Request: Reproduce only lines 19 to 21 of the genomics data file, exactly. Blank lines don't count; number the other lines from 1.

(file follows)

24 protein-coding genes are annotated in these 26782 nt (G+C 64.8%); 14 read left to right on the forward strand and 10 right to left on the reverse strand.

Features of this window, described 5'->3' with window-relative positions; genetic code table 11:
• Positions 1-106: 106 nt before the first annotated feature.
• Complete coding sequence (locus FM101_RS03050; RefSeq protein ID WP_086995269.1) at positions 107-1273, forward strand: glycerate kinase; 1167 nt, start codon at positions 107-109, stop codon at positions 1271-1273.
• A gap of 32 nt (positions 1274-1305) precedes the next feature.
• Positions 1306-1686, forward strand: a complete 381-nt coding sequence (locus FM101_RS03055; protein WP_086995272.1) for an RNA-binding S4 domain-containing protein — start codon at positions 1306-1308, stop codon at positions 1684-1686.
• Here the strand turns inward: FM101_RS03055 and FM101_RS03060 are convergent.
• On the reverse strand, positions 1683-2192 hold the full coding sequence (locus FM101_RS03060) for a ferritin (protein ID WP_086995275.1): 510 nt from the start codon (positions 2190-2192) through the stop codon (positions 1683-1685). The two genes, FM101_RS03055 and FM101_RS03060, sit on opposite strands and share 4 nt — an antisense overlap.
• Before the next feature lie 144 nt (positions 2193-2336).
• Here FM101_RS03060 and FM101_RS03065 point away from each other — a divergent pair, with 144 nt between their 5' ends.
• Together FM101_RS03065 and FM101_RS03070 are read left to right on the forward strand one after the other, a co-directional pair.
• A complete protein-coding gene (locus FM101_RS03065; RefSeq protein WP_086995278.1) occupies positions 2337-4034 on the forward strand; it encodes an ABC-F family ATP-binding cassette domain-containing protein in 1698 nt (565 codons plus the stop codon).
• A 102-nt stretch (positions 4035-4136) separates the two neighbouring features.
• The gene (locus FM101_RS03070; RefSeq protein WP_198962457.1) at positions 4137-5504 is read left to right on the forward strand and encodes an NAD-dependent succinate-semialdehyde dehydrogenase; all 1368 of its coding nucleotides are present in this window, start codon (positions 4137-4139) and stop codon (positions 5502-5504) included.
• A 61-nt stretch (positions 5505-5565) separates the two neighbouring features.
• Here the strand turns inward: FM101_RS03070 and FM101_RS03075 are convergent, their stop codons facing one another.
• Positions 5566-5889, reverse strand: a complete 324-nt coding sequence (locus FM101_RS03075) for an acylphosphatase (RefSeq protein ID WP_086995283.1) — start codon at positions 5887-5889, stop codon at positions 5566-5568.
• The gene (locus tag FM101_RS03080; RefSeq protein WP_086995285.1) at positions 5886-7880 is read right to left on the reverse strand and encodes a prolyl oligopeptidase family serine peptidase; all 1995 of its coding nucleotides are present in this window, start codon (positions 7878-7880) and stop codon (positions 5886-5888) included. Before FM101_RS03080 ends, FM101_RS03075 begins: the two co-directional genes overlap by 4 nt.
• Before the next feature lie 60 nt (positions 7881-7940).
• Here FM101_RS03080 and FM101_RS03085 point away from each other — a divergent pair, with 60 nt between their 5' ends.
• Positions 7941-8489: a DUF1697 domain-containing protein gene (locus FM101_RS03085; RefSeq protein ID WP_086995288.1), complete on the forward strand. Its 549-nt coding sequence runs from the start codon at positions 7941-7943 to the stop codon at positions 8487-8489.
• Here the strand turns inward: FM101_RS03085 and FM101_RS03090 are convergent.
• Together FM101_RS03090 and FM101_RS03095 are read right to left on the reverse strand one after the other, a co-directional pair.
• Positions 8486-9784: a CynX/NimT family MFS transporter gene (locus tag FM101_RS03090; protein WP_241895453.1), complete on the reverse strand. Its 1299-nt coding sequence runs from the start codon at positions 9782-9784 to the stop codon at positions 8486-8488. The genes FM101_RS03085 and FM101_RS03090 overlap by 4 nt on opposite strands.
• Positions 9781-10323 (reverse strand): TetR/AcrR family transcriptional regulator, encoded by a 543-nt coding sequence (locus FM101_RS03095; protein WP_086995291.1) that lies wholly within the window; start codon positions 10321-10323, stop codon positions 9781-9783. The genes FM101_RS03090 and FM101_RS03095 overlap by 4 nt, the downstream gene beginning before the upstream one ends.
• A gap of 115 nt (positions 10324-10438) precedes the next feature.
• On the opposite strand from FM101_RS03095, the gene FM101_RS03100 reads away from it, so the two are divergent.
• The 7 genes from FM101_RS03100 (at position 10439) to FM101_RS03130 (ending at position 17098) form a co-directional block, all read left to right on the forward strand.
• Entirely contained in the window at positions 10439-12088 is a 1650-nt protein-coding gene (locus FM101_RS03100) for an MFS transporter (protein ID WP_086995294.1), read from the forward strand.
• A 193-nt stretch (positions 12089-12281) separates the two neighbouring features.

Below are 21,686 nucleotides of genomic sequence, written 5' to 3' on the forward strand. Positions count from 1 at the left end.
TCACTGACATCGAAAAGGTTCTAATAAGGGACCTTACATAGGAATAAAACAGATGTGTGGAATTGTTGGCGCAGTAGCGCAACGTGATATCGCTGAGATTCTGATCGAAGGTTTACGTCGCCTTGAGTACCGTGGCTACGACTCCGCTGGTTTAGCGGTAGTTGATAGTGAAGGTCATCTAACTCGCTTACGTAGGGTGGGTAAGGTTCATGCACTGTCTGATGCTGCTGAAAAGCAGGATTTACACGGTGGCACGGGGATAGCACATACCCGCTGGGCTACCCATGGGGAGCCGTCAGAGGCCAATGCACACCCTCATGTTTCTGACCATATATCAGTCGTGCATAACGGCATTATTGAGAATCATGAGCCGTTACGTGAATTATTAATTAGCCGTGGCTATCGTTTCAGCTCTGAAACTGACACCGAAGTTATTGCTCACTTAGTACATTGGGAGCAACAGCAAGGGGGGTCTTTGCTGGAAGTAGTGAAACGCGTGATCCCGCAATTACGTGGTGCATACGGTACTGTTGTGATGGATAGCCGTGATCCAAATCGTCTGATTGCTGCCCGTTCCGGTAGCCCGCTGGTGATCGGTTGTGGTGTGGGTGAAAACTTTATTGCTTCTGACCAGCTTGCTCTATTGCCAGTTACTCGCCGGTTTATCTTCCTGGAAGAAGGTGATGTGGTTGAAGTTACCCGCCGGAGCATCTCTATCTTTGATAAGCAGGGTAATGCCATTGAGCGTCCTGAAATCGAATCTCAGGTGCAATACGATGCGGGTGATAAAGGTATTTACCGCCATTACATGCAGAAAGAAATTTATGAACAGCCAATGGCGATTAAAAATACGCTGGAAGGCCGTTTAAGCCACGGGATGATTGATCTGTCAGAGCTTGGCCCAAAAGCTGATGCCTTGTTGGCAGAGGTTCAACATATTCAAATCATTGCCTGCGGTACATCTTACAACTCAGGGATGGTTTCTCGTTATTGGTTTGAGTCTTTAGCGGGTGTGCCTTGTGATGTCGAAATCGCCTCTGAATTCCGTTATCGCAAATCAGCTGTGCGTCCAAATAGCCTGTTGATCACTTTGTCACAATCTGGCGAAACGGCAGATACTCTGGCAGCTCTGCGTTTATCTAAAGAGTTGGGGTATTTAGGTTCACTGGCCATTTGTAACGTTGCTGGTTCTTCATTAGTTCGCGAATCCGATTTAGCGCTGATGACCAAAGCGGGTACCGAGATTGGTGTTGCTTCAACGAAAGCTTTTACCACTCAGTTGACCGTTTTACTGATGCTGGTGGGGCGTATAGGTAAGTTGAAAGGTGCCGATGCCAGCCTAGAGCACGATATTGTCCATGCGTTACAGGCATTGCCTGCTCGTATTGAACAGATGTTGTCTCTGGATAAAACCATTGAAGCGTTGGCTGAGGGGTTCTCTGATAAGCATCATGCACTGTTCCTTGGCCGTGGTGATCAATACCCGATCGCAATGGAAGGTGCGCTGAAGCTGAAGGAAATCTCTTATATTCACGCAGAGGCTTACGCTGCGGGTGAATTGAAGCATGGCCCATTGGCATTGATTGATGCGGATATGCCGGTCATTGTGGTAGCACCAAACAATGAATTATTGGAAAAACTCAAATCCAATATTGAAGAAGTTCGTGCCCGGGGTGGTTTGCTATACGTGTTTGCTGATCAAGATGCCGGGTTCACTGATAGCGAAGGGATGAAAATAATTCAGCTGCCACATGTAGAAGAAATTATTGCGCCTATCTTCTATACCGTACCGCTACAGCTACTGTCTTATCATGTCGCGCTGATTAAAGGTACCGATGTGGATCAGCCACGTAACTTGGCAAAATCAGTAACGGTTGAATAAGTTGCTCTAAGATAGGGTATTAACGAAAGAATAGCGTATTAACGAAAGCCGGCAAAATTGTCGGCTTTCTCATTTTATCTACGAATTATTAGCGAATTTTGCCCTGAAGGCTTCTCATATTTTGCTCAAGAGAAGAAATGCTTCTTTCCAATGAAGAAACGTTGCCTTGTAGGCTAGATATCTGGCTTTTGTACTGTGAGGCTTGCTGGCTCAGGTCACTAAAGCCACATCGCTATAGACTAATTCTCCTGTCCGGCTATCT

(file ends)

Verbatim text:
• Before the next feature lie 60 nt (positions 7881-7940).
• Here FM101_RS03080 and FM101_RS03085 point away from each other — a divergent pair, with 60 nt between their 5' ends.
• Positions 7941-8489: a DUF1697 domain-containing protein gene (locus FM101_RS03085; RefSeq protein ID WP_086995288.1), complete on the forward strand. Its 549-nt coding sequence runs from the start codon at positions 7941-7943 to the stop codon at positions 8487-8489.